‘Bullfighting’ by Roddy Doyle

Doyle, Roddy 2008

Bullfighting by Roddy Doyle, 2008

The magic trick:

Starting with middle-age men living out typical lives as husbands and fathers and gradually, scene by scene, pulling them farther and farther away from those lives and roles

I love the movie “The Commitments.” I like the novel The Commitments. I don’t much like this story.

For a writer who is so confident in his ability to write dialogue that he’ll let entire novels be carried almost entirely by conversation, the banter between the four friends in this story is pretty awful. They never talk about things we don’t understand. No inside jokes. No personal references. It’s ridiculous.

Anyway, let’s talk magic. It is interesting the way the story gradually pulls our four friends farther and farther from their nuclear family lives. It starts with fatherhood. Then we join them for bar night with the boys once a week. Then we take the party to Spain for a boys weekend. Finally, we reach the bullfighting ring. It’s a complete trip away from age 48 and back to the (relative) thrills of independent mid-20s. And that’s quite a trick on Doyle’s part.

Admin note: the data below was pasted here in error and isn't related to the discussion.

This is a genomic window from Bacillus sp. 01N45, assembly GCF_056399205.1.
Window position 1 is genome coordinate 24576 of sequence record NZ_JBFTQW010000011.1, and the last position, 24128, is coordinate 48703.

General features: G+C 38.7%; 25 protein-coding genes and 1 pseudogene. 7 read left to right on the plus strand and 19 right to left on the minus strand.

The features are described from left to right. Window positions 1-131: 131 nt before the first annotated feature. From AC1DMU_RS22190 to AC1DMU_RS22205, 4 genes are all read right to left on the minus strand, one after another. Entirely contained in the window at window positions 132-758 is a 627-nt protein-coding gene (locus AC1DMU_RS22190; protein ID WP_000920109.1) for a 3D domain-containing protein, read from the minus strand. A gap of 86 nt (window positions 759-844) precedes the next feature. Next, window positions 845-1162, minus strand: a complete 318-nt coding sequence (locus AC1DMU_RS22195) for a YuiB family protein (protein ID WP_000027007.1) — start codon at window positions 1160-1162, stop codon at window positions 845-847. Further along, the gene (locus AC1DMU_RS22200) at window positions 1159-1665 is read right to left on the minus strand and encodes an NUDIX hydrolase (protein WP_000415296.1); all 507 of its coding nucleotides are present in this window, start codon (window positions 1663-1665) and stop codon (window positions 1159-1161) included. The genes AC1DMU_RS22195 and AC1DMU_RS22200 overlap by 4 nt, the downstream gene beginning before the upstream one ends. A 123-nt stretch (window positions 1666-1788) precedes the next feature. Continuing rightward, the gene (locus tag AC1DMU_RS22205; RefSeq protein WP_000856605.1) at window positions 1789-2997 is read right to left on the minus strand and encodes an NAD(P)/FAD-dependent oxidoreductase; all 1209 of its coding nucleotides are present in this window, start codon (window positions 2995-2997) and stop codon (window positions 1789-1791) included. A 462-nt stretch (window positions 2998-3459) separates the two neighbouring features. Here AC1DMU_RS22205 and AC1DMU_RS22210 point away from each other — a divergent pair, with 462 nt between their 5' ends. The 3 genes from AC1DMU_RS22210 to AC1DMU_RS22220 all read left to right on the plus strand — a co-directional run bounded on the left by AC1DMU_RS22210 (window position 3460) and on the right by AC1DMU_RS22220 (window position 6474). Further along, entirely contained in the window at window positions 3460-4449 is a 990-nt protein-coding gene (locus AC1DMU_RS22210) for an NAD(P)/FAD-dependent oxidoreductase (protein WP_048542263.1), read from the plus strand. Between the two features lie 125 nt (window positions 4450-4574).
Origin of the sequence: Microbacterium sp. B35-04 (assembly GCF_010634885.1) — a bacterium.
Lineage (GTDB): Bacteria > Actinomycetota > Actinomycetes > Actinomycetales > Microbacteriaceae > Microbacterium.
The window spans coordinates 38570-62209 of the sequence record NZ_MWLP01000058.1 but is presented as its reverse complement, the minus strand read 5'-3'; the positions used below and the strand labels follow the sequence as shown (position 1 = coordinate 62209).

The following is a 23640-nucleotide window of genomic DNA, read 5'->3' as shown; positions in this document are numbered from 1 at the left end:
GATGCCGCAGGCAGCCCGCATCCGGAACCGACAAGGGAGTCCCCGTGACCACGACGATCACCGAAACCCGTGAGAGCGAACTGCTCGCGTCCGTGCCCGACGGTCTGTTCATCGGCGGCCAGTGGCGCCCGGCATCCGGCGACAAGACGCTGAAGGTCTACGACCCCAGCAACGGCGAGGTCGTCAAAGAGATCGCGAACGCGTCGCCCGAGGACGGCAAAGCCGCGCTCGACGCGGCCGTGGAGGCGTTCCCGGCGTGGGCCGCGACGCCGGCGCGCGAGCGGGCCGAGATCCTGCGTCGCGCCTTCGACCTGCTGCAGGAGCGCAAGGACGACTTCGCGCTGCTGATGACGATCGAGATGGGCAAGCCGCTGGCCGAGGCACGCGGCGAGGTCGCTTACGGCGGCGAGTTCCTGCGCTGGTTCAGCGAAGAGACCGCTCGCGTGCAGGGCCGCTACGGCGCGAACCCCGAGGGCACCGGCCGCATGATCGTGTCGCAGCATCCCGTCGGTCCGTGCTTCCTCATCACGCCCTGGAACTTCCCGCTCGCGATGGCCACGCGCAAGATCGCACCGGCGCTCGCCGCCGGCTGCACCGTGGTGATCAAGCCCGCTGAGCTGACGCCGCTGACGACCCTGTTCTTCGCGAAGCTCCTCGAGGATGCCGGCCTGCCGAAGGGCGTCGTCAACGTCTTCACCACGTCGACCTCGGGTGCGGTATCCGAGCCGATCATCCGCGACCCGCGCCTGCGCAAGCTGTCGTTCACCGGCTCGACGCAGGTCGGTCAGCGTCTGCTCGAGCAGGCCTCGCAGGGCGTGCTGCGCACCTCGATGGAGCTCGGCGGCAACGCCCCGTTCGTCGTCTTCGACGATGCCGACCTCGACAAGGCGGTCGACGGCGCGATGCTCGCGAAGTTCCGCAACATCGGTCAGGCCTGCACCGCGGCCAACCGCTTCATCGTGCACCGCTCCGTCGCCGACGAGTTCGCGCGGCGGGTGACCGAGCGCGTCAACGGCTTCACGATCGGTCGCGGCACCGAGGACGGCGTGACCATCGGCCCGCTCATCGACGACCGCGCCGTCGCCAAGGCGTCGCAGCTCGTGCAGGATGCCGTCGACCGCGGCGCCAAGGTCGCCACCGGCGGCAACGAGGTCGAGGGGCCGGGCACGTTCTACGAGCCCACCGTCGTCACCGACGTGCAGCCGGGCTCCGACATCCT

The selection:

He went inside and, a minute later, Donal was listening to “The Love Cats.” Gerry came back with a pot of good, solid coffee. The other two got up. They chatted. They swam. They read. They ate some bread and cheese. They got bored with the Cure, so Gerry changed it to Echo and the Bunnymen. Donal was definitely getting an iPod. He’d forgotten these bands had existed.

—D’you remember Japan?

—They haven’t aged well.

—Have they not? What about Madness?

—Kids love Madness.

I love Madness. Talking Heads?

—They’re next.


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